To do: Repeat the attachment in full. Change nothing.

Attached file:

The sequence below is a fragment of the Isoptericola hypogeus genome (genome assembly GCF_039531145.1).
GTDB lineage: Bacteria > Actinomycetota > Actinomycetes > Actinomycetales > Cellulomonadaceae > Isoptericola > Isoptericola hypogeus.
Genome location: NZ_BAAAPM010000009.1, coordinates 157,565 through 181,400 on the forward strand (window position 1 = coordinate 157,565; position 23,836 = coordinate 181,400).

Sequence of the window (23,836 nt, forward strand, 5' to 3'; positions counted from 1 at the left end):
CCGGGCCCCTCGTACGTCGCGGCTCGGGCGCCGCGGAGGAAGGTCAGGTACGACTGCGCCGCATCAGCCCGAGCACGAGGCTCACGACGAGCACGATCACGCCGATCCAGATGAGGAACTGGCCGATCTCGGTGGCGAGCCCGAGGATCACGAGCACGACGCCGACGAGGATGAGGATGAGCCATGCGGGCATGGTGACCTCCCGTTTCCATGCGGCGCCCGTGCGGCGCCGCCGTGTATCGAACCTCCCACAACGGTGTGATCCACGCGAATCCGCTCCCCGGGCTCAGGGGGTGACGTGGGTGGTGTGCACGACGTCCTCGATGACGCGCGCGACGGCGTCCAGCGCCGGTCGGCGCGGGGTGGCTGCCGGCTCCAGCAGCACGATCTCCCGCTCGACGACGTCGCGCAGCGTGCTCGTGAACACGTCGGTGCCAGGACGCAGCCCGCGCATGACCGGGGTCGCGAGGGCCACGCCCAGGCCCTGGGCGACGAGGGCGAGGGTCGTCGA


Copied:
The sequence below is a fragment of the Isoptericola hypogeus genome (genome assembly GCF_039531145.1).
GTDB lineage: Bacteria > Actinomycetota > Actinomycetes > Actinomycetales > Cellulomonadaceae > Isoptericola > Isoptericola hypogeus.
Genome location: NZ_BAAAPM010000009.1, coordinates 157,565 through 181,400 on the forward strand (window position 1 = coordinate 157,565; position 23,836 = coordinate 181,400).

Sequence of the window (23,836 nt, forward strand, 5' to 3'; positions counted from 1 at the left end):
CCGGGCCCCTCGTACGTCGCGGCTCGGGCGCCGCGGAGGAAGGTCAGGTACGACTGCGCCGCATCAGCCCGAGCACGAGGCTCACGACGAGCACGATCACGCCGATCCAGATGAGGAACTGGCCGATCTCGGTGGCGAGCCCGAGGATCACGAGCACGACGCCGACGAGGATGAGGATGAGCCATGCGGGCATGGTGACCTCCCGTTTCCATGCGGCGCCCGTGCGGCGCCGCCGTGTATCGAACCTCCCACAACGGTGTGATCCACGCGAATCCGCTCCCCGGGCTCAGGGGGTGACGTGGGTGGTGTGCACGACGTCCTCGATGACGCGCGCGACGGCGTCCAGCGCCGGTCGGCGCGGGGTGGCTGCCGGCTCCAGCAGCACGATCTCCCGCTCGACGACGTCGCGCAGCGTGCTCGTGAACACGTCGGTGCCAGGACGCAGCCCGCGCATGACCGGGGTCGCGAGGGCCACGCCCAGGCCCTGGGCGACGAGGGCGAGGGTCGTCGA